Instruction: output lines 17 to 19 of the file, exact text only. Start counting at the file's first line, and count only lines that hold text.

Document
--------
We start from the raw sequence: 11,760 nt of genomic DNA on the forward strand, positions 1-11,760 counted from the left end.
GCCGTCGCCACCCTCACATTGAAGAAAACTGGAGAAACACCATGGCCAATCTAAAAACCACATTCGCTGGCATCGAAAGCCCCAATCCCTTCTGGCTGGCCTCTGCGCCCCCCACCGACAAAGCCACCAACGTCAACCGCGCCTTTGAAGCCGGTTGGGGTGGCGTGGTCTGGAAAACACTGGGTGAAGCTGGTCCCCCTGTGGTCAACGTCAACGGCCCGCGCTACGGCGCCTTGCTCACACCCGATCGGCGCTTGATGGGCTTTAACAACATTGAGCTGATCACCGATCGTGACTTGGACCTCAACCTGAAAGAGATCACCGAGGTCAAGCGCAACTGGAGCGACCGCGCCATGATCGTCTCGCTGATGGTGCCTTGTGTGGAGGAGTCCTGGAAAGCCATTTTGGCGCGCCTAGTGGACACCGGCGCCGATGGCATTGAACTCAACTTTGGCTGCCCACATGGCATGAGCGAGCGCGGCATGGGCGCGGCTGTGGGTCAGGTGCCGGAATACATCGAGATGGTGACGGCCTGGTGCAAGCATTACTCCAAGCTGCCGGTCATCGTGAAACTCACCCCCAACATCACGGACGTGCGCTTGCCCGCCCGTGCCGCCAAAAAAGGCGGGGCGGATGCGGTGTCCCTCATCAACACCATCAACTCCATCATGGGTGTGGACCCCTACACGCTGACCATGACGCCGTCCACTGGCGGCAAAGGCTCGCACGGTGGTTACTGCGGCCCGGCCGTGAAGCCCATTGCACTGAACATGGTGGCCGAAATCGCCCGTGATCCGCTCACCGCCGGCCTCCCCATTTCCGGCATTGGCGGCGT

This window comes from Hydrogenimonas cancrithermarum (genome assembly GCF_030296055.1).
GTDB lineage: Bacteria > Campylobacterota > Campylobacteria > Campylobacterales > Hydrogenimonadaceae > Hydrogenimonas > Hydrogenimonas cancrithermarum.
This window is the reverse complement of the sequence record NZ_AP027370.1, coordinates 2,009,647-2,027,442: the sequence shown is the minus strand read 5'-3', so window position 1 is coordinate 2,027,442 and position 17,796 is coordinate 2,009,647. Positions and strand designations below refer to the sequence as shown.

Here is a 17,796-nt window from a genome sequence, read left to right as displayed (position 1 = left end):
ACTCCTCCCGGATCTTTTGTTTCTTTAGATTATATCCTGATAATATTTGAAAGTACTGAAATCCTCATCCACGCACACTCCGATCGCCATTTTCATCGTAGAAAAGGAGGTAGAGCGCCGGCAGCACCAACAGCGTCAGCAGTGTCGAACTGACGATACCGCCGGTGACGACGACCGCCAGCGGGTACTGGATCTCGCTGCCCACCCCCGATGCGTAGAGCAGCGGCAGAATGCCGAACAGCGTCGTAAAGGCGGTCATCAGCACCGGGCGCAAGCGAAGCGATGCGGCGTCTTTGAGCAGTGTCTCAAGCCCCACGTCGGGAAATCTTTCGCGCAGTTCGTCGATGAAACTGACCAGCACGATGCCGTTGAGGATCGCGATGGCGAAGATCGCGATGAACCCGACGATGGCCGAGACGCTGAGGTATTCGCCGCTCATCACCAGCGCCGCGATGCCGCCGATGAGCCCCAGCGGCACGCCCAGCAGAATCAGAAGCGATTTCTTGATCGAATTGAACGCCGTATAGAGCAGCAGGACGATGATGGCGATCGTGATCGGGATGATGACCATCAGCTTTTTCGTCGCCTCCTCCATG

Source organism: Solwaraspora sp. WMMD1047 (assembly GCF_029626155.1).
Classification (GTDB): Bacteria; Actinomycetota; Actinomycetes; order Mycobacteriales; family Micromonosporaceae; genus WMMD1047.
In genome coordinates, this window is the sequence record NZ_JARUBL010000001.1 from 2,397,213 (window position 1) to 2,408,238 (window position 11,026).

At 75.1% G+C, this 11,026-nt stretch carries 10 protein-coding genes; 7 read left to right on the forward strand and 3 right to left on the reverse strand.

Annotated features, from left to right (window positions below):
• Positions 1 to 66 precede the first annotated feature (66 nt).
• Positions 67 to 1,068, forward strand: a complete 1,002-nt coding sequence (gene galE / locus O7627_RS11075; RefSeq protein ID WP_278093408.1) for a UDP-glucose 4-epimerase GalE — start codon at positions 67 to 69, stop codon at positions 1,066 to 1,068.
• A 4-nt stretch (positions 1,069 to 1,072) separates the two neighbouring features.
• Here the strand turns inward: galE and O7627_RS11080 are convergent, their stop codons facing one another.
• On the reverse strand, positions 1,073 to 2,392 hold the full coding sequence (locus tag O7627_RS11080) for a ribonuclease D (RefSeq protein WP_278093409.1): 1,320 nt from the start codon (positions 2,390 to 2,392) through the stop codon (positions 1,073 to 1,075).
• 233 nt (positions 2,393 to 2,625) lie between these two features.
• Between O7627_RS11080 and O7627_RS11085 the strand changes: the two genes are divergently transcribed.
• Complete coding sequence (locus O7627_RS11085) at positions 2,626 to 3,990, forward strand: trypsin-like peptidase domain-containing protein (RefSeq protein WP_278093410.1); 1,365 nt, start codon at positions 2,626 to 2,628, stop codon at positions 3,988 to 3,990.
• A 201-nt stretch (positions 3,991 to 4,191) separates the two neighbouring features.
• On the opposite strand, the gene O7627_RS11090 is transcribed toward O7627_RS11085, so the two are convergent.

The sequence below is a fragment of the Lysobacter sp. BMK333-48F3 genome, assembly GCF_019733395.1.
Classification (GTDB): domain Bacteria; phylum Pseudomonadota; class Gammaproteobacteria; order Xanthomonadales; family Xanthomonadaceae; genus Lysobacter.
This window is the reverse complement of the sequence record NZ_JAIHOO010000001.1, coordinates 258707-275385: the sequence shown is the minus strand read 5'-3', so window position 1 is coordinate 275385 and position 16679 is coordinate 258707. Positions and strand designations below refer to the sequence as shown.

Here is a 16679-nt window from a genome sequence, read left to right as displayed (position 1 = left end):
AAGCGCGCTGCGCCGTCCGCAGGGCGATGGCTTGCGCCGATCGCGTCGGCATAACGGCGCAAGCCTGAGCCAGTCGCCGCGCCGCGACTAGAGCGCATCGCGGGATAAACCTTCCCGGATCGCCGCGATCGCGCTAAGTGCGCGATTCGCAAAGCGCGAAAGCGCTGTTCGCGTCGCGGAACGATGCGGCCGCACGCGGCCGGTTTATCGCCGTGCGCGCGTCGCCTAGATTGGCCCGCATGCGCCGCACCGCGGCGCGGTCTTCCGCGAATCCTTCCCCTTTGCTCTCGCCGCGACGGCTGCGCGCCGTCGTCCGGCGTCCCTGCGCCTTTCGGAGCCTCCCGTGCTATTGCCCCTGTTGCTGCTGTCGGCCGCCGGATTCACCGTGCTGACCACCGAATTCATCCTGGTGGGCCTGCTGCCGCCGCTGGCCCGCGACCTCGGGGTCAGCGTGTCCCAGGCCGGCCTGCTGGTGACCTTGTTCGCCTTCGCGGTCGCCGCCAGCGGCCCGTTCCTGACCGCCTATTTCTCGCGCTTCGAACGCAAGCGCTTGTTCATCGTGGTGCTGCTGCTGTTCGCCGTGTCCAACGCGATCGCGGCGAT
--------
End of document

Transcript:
• On the reverse strand, positions 1,073 to 2,392 hold the full coding sequence (locus tag O7627_RS11080) for a ribonuclease D (RefSeq protein WP_278093409.1): 1,320 nt from the start codon (positions 2,390 to 2,392) through the stop codon (positions 1,073 to 1,075).
• 233 nt (positions 2,393 to 2,625) lie between these two features.
• Between O7627_RS11080 and O7627_RS11085 the strand changes: the two genes are divergently transcribed.